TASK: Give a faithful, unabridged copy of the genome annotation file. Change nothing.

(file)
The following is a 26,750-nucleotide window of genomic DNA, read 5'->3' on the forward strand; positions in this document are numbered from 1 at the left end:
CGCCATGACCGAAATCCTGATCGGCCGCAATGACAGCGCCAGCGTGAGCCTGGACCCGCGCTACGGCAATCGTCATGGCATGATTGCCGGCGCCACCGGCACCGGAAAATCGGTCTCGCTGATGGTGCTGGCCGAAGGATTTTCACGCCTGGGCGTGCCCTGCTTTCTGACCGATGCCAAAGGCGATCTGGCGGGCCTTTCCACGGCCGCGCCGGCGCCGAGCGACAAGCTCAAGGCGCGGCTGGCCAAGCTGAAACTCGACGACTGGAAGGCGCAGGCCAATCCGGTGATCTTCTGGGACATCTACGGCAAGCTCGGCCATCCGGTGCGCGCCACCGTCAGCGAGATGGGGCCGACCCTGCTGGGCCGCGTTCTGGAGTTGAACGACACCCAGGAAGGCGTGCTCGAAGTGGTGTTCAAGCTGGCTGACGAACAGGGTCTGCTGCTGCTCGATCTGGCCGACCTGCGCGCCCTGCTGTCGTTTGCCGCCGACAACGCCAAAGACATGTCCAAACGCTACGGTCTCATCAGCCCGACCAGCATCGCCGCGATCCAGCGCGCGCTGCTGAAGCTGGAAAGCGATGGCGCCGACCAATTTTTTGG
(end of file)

The following is a 26,750-nucleotide window of genomic DNA, read 5'->3' on the forward strand; positions in this document are numbered from 1 at the left end:
CGCCATGACCGAAATCCTGATCGGCCGCAATGACAGCGCCAGCGTGAGCCTGGACCCGCGCTACGGCAATCGTCATGGCATGATTGCCGGCGCCACCGGCACCGGAAAATCGGTCTCGCTGATGGTGCTGGCCGAAGGATTTTCACGCCTGGGCGTGCCCTGCTTTCTGACCGATGCCAAAGGCGATCTGGCGGGCCTTTCCACGGCCGCGCCGGCGCCGAGCGACAAGCTCAAGGCGCGGCTGGCCAAGCTGAAACTCGACGACTGGAAGGCGCAGGCCAATCCGGTGATCTTCTGGGACATCTACGGCAAGCTCGGCCATCCGGTGCGCGCCACCGTCAGCGAGATGGGGCCGACCCTGCTGGGCCGCGTTCTGGAGTTGAACGACACCCAGGAAGGCGTGCTCGAAGTGGTGTTCAAGCTGGCTGACGAACAGGGTCTGCTGCTGCTCGATCTGGCCGACCTGCGCGCCCTGCTGTCGTTTGCCGCCGACAACGCCAAAGACATGTCCAAACGCTACGGTCTCATCAGCCCGACCAGCATCGCCGCGATCCAGCGCGCGCTGCTGAAGCTGGAAAGCGATGGCGCCGACCAATTTTTTGG